From a rental perspective, their appeared to be little disparity between Fully Tied and Partially Tied rents. Unlike in England & Wales, living accommodation was not a contributory factor towards operational issues. Generally, most respondents confirmed a RPI rent review clause that provided a level of clarity to the review process. However, some individual respondents suggested value increases above this rate that may have the potential to cause future dispute. Overall, rents, within the context of the broader Scottish pub market, did not appear to be a significant cause of advantage or disadvantage.

Regarding the key issue of beer purchasing behaviour and charges there were some clear results. These mirrored broader opinions within the pub industry. Compared to Fully Tied pubs, Partially Tied showed a tendency towards mixed supply from a wider selection of drinks wholesalers and suppliers, rather than remaining with their Pub Company supply. This suggested they were actively 'shopping around' to ensure the most competitive pricing for the products for which they are not tied. There was also some evidence of purchasing of 'local' products for all Fully Tied respondents, which bears out the responses from Pub Companies that they offered limited local/ regional flexibility options for all. Cheaper beer prices are available however, there are trade-offs to be evaluated to realise this apparent advantage.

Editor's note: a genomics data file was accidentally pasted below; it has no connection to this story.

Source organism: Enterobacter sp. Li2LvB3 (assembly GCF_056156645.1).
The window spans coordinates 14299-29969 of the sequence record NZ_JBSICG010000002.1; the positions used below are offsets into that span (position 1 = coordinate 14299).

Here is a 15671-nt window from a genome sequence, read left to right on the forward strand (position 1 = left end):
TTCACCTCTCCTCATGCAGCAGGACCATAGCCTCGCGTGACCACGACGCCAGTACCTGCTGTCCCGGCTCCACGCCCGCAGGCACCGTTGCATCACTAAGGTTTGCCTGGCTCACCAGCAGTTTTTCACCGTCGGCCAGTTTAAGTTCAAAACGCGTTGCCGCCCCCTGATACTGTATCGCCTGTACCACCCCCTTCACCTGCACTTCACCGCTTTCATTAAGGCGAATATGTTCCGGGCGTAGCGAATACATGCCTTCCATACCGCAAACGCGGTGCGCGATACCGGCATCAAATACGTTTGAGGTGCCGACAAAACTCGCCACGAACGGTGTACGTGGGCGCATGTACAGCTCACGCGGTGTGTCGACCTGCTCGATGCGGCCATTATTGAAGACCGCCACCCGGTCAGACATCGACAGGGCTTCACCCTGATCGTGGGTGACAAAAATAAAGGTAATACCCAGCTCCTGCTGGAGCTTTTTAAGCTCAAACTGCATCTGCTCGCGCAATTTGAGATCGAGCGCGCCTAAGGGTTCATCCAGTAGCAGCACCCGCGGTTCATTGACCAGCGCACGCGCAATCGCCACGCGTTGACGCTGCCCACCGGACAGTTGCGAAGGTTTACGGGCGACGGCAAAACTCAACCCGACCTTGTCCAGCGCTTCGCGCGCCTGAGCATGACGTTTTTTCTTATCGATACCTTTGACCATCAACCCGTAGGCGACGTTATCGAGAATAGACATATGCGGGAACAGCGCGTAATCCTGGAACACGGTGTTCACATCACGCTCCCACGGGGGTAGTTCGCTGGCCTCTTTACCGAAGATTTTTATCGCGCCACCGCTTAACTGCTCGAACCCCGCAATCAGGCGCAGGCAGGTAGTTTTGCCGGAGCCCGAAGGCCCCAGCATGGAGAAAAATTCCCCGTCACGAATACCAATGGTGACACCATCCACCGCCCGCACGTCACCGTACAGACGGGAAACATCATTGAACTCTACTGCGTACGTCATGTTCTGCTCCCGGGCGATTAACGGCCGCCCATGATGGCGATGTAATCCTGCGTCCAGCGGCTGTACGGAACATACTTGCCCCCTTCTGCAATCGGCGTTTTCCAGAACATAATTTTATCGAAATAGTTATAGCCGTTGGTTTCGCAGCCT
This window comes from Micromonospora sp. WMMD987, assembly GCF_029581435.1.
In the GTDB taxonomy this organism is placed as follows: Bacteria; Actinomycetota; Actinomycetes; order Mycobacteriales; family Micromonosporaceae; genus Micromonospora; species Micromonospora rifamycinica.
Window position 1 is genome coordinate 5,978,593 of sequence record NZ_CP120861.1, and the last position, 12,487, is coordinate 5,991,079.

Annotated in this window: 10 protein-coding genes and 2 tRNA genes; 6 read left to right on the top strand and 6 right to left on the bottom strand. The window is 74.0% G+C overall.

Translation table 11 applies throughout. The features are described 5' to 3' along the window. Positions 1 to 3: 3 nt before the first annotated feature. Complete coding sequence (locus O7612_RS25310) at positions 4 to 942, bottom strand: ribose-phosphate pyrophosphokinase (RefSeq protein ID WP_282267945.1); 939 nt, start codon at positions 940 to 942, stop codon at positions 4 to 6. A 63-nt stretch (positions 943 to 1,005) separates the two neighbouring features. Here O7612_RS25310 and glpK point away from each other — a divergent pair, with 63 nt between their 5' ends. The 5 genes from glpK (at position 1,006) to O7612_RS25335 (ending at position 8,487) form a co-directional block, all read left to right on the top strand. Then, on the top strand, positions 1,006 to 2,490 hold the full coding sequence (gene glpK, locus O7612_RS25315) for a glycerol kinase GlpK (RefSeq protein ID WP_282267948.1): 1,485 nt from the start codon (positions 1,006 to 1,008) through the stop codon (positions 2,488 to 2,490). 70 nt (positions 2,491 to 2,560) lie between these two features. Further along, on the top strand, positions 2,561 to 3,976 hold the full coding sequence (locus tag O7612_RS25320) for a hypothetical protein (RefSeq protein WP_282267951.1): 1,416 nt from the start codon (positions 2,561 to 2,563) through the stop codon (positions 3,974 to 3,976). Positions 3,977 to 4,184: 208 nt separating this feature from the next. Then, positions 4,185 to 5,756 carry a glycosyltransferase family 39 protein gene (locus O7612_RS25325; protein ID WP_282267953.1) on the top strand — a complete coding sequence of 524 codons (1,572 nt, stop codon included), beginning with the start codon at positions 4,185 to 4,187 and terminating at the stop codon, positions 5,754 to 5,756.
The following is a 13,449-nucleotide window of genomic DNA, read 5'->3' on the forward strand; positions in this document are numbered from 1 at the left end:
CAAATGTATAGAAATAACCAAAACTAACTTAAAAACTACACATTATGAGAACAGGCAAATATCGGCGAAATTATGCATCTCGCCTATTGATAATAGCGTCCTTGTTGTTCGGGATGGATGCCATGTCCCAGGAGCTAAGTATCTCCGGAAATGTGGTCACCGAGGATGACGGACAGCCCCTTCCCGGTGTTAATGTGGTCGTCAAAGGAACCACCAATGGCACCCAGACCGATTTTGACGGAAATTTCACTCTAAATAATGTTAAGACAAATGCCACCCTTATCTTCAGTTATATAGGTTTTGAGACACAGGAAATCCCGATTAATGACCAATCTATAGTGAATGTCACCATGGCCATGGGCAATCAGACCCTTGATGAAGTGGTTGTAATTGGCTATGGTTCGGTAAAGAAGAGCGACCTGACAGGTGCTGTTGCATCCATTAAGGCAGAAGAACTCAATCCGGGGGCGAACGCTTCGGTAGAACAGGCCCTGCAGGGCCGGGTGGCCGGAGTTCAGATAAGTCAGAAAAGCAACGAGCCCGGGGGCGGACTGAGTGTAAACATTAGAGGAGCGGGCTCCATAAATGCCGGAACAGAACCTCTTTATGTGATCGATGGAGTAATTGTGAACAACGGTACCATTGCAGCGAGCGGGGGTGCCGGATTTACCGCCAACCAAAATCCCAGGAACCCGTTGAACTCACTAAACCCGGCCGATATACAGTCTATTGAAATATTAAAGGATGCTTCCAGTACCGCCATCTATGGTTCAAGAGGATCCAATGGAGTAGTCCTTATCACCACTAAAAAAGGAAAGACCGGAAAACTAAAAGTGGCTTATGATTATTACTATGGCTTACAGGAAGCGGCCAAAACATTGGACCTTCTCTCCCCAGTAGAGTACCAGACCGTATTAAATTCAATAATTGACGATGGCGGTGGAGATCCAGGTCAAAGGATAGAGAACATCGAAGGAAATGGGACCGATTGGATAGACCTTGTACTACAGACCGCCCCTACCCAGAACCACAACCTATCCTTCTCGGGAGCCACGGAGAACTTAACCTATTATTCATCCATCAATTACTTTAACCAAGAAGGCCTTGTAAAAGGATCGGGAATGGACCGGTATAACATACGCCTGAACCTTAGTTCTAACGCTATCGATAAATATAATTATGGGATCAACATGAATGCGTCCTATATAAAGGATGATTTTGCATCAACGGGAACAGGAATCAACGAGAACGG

Analysis of overall beer costs between all models showed a clear purchase price advantage for IFT businesses. However, the differentials between Partially Tied and Fully Tied costs were minimal. Analysis of gross profit margins and retail prices corroborated the position broadly. All pub models provided similar levels of historical price changes/ uplifts that were within expected parameters. The key conclusion is that beer costs remain an advantage for IFT pubs over both the Tied models. However, none of the Fully Tied respondents stated that overall beer pricing was a specific issue of dispute within the contract itself. The analysis suggests that the 3 cohorts are making similar levels of profits, albeit at a total trade level and not specifically beer. SCORFA perceptions provided inconsistency between the value assigned by the Pub Company to the benefits offered, and the perceived value as viewed by the licensee. Interestingly, the fact that IFT respondents provided a far closer result to the Pub Companies suggests that those levels are closer to the overall reality. This based on the rationale that independent owners have to effectively purchase these benefits from outside (where necessary). The conclusion of this was that Fully Tied and Partially Tied licensees either undervalued SCORFA significantly, or did not feel that their Pub Company provided that level of value to the benefit - in their personal opinion.

There was undoubtedly a perceived disparity of SCORFA benefits provided by the Pub Companies. IFT based responses on estimated annual expenditure. However, the fact that licensees of all types assigned tangible values to a number of key benefits of SCORFA underlined the fact that it was an advantage to the Tied licensee compared to IFT pub owners. However, a suggested lack of communication between tenants and Pub Companies could complicate these perceptions.